Cleansing Balm Comparisons

My skin hates oil cleansers.  I’m not quite sure why – I’ve tried lots and lots of them, and they work fantastically when I’m cleaning up product swatches on my arms or spilled makeup on my hands, but as soon as they end up on my face my skin screams NO.  Luckily for me, straight up cleansing oils are not the only option for starting a dual cleansing routine.  There are also cleansing balms: basically solidified cleansing oils that melt on contact with your skin, and then wash away clean with water.

I found cleansing balms fairly quickly once I started double-cleansing, and the only one I used for a significant period of time was the Banila Co. Clean It Zero original version, which comes in a plastic tub with an included tiny spatula.


The Clean it Zero has a vaguely artificial sweet smell.  It’s not particularly soft when it’s in its more solidified form, so when you first use the spatula to scoop out some product, it’s a little more difficult than you’d anticipate.  Think of butter that’s been in the fridge awhile as opposed to butter that’s been on the dinner table while you eat. It’s not hard, per se, but it’s not particularly malleable.  I think that it does a really good job at getting everything off my face at the end of the day without being offensive to my skin, which is really all I’m looking for this sort of product to do.

It took me a good long while to move on from the Clean It Zero to try other things, partially because it did a fantastic job at removing my makeup.  I never stepped out of the shower with streaks of eyeliner down my cheeks; never felt like my sunscreen was still on my skin; never had to sit at my vanity afterwards and go in with another remover to get everything it missed.  If it ain’t broke, why fix it?  Of course, the fact that it was comparatively inexpensive certainly didn’t hurt anything either.  Banila also makes other varieties of the Clean It Zero balm:  the purity version for folks with sensitive skin or allergies, the radiance version for folks who want a brightening effect (although I have my doubts about how well a cleanser will actually do that for you) and the “resveratrol” version for anti-aging (again, not sure how effective a cleanser that’s not on your face for a long period of time will be at this).

Of course, what’s life without friends who urge you to try new things?  So my next adventure was the Skin Saver Melting Cleansing Balm from Su:m37, a much higher-end Korean brand.


This bottle is straight up luxury.  It’s thick, heavy glass, it’s got a shiny top, and the top of the lid is magnetized so the little spatula sticks right to it!  Never lose your spatula again. Wheeee!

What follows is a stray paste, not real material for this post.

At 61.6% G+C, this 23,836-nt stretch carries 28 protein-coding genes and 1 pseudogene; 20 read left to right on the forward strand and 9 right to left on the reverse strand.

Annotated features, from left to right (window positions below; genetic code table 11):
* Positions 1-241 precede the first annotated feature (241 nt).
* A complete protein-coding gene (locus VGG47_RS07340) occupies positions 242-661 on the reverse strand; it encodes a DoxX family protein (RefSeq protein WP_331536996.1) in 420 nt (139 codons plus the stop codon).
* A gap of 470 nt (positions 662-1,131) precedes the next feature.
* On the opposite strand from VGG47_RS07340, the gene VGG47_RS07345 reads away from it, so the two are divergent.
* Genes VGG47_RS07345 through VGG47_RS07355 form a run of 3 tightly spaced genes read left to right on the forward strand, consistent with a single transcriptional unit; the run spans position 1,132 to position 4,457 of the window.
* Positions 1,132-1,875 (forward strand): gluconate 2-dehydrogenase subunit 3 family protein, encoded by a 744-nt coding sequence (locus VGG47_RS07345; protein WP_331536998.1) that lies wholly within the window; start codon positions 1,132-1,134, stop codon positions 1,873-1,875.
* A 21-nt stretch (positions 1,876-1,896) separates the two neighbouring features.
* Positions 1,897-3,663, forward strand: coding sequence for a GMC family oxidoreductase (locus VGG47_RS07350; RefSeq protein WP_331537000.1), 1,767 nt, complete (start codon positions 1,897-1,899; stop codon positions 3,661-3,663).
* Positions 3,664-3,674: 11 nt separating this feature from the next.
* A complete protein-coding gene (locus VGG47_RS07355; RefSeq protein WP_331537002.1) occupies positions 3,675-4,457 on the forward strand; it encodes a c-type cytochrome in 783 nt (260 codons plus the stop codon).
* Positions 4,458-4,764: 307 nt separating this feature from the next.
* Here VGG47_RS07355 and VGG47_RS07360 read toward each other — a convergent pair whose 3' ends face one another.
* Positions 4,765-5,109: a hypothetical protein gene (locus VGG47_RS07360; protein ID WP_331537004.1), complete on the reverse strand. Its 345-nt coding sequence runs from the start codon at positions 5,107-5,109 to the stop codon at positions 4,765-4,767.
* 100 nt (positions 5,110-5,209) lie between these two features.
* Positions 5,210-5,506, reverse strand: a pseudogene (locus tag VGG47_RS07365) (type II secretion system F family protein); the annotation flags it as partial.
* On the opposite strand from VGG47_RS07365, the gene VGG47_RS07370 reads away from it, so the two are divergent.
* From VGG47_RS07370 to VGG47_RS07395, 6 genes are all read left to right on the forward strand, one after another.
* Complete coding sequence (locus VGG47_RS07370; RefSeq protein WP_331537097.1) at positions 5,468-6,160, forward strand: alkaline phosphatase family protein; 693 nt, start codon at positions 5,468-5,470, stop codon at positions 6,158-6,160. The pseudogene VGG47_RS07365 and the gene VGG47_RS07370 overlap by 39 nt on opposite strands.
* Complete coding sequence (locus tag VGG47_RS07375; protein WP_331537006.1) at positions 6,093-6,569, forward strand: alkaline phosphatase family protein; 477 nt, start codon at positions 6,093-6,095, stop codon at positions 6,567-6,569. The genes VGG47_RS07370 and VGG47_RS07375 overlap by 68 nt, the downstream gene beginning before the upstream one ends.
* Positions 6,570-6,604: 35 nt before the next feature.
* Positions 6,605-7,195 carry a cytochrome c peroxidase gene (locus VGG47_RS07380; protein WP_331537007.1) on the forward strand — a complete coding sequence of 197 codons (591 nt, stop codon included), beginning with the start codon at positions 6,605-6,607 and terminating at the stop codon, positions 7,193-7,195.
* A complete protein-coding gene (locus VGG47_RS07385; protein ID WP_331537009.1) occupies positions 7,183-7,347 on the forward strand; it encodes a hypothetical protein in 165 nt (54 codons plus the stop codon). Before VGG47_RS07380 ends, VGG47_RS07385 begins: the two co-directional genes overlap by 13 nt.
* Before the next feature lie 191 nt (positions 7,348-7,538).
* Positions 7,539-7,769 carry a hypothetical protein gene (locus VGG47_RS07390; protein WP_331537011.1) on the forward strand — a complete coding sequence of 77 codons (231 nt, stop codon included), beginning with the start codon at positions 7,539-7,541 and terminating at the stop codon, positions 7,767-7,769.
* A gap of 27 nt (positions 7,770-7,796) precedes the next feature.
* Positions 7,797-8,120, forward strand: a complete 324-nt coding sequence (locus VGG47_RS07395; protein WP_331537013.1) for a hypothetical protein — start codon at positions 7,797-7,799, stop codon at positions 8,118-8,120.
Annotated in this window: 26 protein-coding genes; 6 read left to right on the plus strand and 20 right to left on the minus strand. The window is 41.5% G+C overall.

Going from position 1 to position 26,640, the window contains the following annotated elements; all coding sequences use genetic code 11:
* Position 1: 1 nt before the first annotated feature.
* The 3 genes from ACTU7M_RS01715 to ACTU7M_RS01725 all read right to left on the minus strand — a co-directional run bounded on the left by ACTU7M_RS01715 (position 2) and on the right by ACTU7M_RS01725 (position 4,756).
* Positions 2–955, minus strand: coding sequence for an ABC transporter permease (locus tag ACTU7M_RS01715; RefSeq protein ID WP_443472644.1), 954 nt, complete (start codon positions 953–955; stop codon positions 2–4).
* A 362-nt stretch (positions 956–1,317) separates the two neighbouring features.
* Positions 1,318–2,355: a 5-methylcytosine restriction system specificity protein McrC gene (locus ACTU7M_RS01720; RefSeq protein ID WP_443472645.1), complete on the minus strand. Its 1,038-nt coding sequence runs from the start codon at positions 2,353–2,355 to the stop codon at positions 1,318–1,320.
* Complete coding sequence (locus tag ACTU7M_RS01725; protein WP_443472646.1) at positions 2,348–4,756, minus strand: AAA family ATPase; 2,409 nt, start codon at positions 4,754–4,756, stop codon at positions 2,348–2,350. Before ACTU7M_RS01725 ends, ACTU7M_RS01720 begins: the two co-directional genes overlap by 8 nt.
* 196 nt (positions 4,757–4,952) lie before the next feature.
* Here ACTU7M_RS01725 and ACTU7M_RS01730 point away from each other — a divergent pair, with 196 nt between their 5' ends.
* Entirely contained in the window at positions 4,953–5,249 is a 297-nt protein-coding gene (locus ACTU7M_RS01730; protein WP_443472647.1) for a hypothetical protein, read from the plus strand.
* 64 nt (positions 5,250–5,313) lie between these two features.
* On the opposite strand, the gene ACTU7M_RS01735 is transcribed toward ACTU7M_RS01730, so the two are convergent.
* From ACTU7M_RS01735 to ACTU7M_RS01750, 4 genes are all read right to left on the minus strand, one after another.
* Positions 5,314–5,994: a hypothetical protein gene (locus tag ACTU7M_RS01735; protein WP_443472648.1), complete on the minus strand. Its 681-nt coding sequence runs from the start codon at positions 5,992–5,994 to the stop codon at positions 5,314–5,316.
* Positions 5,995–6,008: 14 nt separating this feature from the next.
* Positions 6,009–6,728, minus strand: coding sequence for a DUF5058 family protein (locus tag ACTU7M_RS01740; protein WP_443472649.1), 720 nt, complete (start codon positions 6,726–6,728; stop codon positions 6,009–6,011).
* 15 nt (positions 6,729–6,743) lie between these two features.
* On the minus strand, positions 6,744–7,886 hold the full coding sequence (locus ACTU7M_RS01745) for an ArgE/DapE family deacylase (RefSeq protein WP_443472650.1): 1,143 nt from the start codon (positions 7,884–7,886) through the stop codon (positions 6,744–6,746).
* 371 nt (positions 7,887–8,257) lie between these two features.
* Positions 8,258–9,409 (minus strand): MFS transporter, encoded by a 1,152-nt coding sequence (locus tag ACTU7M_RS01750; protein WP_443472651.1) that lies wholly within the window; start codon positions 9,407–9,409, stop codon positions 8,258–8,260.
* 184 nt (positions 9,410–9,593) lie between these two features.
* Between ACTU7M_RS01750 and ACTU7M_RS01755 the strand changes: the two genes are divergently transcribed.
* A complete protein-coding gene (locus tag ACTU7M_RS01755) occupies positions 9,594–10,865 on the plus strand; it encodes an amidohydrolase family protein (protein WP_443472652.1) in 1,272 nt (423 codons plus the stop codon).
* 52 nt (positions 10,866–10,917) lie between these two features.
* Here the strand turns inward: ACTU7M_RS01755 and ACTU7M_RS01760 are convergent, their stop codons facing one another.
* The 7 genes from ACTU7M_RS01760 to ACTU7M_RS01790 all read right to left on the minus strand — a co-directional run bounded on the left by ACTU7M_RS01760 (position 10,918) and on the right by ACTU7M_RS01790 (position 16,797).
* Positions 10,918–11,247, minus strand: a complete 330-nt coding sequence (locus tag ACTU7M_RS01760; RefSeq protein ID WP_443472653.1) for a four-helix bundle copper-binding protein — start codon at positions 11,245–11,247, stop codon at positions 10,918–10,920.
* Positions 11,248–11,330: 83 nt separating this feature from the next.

So this cleansing balm, aside from having packaging that is so much prettier than the Banila, is also less solid. Since I went with a butter metaphor before, this is butter that’s been on the table during the appetizer course and is now kind of soft and pleasant.  This product is hugely fragranced, though, and I know that’s a turn-off for some of you.  It’s very citrusy – enough that I was kind of taken aback when I first opened the jar up, and I love citrus scents. So it’s really pretty strong.

It does a good job of getting off all my makeup and is easier to use than the Banila.  It spreads more evenly, tugs a little less on your skin (not that the Banila is bad about that per se, but, you know, warm butter vs. cold butter), and is generally softer all around. It definitely feels more like a treat than something you ought to be doing as part of your cleansing routine.

Eventually I was like “I gueeeeeessss I could give other stuff a try”, and since I was in a Sephora anyway (no I wasn’t… whatever.  My mind is always in a Sephora) I picked up Erborian’s Solid Cleansing Oil.


This cleansing balm comes in a plastic jar, with a spatula included. (I love that these products include spatulas. I live for tiny included spatulas.)  It has that “I’m in a spa” scent that doesn’t necessarily smell like anything in particular so much as the general idea of both herbs and money.

If the Banila balm is butter fresh from the fridge, and the Su:m37 is butter that’s been out a while, the Erborian is butter that you accidentally stuck in the freezer for a couple minutes while you weren’t paying attention, then set on the counter to thaw out.  It’s not unworkable, and it’s actually not bad, but it’s not as pliable as the Su:m37 or even the Banila.  It’s the top layer that’s the hardest, which I suppose is not surprising given that that’s the bit that has been exposed to air; once you get past the top layer it’s only a little harder than the Banila.